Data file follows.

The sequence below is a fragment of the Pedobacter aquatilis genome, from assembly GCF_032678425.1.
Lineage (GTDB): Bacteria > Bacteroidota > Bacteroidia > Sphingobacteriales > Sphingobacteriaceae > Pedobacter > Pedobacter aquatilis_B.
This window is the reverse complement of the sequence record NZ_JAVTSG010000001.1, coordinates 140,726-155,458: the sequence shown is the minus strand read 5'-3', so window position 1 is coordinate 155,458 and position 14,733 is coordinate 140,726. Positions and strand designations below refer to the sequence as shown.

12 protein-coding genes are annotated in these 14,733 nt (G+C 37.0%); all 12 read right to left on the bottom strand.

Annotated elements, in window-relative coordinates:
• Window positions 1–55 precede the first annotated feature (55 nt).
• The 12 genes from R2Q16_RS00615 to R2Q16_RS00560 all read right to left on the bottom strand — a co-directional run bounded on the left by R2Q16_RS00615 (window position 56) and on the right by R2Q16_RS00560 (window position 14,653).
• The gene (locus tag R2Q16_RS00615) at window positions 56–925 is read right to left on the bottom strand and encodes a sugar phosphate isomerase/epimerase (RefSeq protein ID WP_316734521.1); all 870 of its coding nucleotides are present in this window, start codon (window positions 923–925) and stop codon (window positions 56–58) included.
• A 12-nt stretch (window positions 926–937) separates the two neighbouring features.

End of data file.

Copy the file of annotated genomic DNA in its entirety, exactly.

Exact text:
The sequence below is a fragment of the Pedobacter aquatilis genome, from assembly GCF_032678425.1.
Lineage (GTDB): Bacteria > Bacteroidota > Bacteroidia > Sphingobacteriales > Sphingobacteriaceae > Pedobacter > Pedobacter aquatilis_B.
This window is the reverse complement of the sequence record NZ_JAVTSG010000001.1, coordinates 140,726-155,458: the sequence shown is the minus strand read 5'-3', so window position 1 is coordinate 155,458 and position 14,733 is coordinate 140,726. Positions and strand designations below refer to the sequence as shown.

12 protein-coding genes are annotated in these 14,733 nt (G+C 37.0%); all 12 read right to left on the bottom strand.

Annotated elements, in window-relative coordinates:
• Window positions 1–55 precede the first annotated feature (55 nt).
• The 12 genes from R2Q16_RS00615 to R2Q16_RS00560 all read right to left on the bottom strand — a co-directional run bounded on the left by R2Q16_RS00615 (window position 56) and on the right by R2Q16_RS00560 (window position 14,653).
• The gene (locus tag R2Q16_RS00615) at window positions 56–925 is read right to left on the bottom strand and encodes a sugar phosphate isomerase/epimerase (RefSeq protein ID WP_316734521.1); all 870 of its coding nucleotides are present in this window, start codon (window positions 923–925) and stop codon (window positions 56–58) included.
• A 12-nt stretch (window positions 926–937) separates the two neighbouring features.